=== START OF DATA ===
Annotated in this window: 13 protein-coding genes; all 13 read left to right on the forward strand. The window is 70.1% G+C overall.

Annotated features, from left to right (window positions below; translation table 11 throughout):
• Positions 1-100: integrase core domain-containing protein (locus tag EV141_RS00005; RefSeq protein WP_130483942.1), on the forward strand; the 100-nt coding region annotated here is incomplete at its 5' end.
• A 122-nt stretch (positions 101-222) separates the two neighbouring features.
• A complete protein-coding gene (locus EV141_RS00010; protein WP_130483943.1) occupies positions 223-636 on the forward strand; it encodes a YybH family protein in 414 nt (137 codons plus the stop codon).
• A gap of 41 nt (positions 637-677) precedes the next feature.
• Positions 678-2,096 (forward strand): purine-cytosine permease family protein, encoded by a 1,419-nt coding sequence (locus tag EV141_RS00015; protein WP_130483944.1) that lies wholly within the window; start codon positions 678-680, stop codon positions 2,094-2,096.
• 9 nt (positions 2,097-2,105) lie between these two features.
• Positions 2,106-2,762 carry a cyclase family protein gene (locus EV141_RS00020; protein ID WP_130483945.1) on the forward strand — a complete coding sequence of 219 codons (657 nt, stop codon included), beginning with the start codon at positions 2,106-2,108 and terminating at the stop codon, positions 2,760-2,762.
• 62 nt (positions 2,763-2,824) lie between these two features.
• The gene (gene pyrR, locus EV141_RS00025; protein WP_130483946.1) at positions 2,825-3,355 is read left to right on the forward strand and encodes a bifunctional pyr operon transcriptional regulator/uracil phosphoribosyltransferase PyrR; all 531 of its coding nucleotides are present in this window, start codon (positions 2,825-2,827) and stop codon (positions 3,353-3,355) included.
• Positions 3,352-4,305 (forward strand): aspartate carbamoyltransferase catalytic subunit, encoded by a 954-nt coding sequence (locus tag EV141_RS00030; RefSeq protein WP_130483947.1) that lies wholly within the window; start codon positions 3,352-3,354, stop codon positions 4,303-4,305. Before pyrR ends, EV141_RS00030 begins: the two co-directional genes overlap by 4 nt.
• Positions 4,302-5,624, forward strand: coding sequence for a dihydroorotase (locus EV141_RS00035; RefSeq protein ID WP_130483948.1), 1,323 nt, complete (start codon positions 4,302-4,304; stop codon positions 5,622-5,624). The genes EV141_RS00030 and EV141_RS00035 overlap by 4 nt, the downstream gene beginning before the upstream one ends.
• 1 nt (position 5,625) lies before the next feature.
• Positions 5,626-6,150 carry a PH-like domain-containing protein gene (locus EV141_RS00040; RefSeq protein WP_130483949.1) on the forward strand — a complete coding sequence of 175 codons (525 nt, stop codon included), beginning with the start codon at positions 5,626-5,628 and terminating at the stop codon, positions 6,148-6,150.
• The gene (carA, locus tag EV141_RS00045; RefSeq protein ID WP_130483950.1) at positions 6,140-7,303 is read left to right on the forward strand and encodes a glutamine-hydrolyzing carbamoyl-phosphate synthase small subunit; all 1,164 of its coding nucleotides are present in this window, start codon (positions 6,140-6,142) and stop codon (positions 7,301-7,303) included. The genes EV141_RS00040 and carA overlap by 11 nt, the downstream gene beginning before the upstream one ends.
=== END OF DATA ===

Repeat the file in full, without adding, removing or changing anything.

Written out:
Annotated in this window: 13 protein-coding genes; all 13 read left to right on the forward strand. The window is 70.1% G+C overall.

Annotated features, from left to right (window positions below; translation table 11 throughout):
• Positions 1-100: integrase core domain-containing protein (locus tag EV141_RS00005; RefSeq protein WP_130483942.1), on the forward strand; the 100-nt coding region annotated here is incomplete at its 5' end.
• A 122-nt stretch (positions 101-222) separates the two neighbouring features.
• A complete protein-coding gene (locus EV141_RS00010; protein WP_130483943.1) occupies positions 223-636 on the forward strand; it encodes a YybH family protein in 414 nt (137 codons plus the stop codon).
• A gap of 41 nt (positions 637-677) precedes the next feature.
• Positions 678-2,096 (forward strand): purine-cytosine permease family protein, encoded by a 1,419-nt coding sequence (locus tag EV141_RS00015; protein WP_130483944.1) that lies wholly within the window; start codon positions 678-680, stop codon positions 2,094-2,096.
• 9 nt (positions 2,097-2,105) lie between these two features.
• Positions 2,106-2,762 carry a cyclase family protein gene (locus EV141_RS00020; protein ID WP_130483945.1) on the forward strand — a complete coding sequence of 219 codons (657 nt, stop codon included), beginning with the start codon at positions 2,106-2,108 and terminating at the stop codon, positions 2,760-2,762.
• 62 nt (positions 2,763-2,824) lie between these two features.
• The gene (gene pyrR, locus EV141_RS00025; protein WP_130483946.1) at positions 2,825-3,355 is read left to right on the forward strand and encodes a bifunctional pyr operon transcriptional regulator/uracil phosphoribosyltransferase PyrR; all 531 of its coding nucleotides are present in this window, start codon (positions 2,825-2,827) and stop codon (positions 3,353-3,355) included.
• Positions 3,352-4,305 (forward strand): aspartate carbamoyltransferase catalytic subunit, encoded by a 954-nt coding sequence (locus tag EV141_RS00030; RefSeq protein WP_130483947.1) that lies wholly within the window; start codon positions 3,352-3,354, stop codon positions 4,303-4,305. Before pyrR ends, EV141_RS00030 begins: the two co-directional genes overlap by 4 nt.
• Positions 4,302-5,624, forward strand: coding sequence for a dihydroorotase (locus EV141_RS00035; RefSeq protein ID WP_130483948.1), 1,323 nt, complete (start codon positions 4,302-4,304; stop codon positions 5,622-5,624). The genes EV141_RS00030 and EV141_RS00035 overlap by 4 nt, the downstream gene beginning before the upstream one ends.
• 1 nt (position 5,625) lies before the next feature.
• Positions 5,626-6,150 carry a PH-like domain-containing protein gene (locus EV141_RS00040; RefSeq protein WP_130483949.1) on the forward strand — a complete coding sequence of 175 codons (525 nt, stop codon included), beginning with the start codon at positions 5,626-5,628 and terminating at the stop codon, positions 6,148-6,150.
• The gene (carA, locus tag EV141_RS00045; RefSeq protein ID WP_130483950.1) at positions 6,140-7,303 is read left to right on the forward strand and encodes a glutamine-hydrolyzing carbamoyl-phosphate synthase small subunit; all 1,164 of its coding nucleotides are present in this window, start codon (positions 6,140-6,142) and stop codon (positions 7,301-7,303) included. The genes EV141_RS00040 and carA overlap by 11 nt, the downstream gene beginning before the upstream one ends.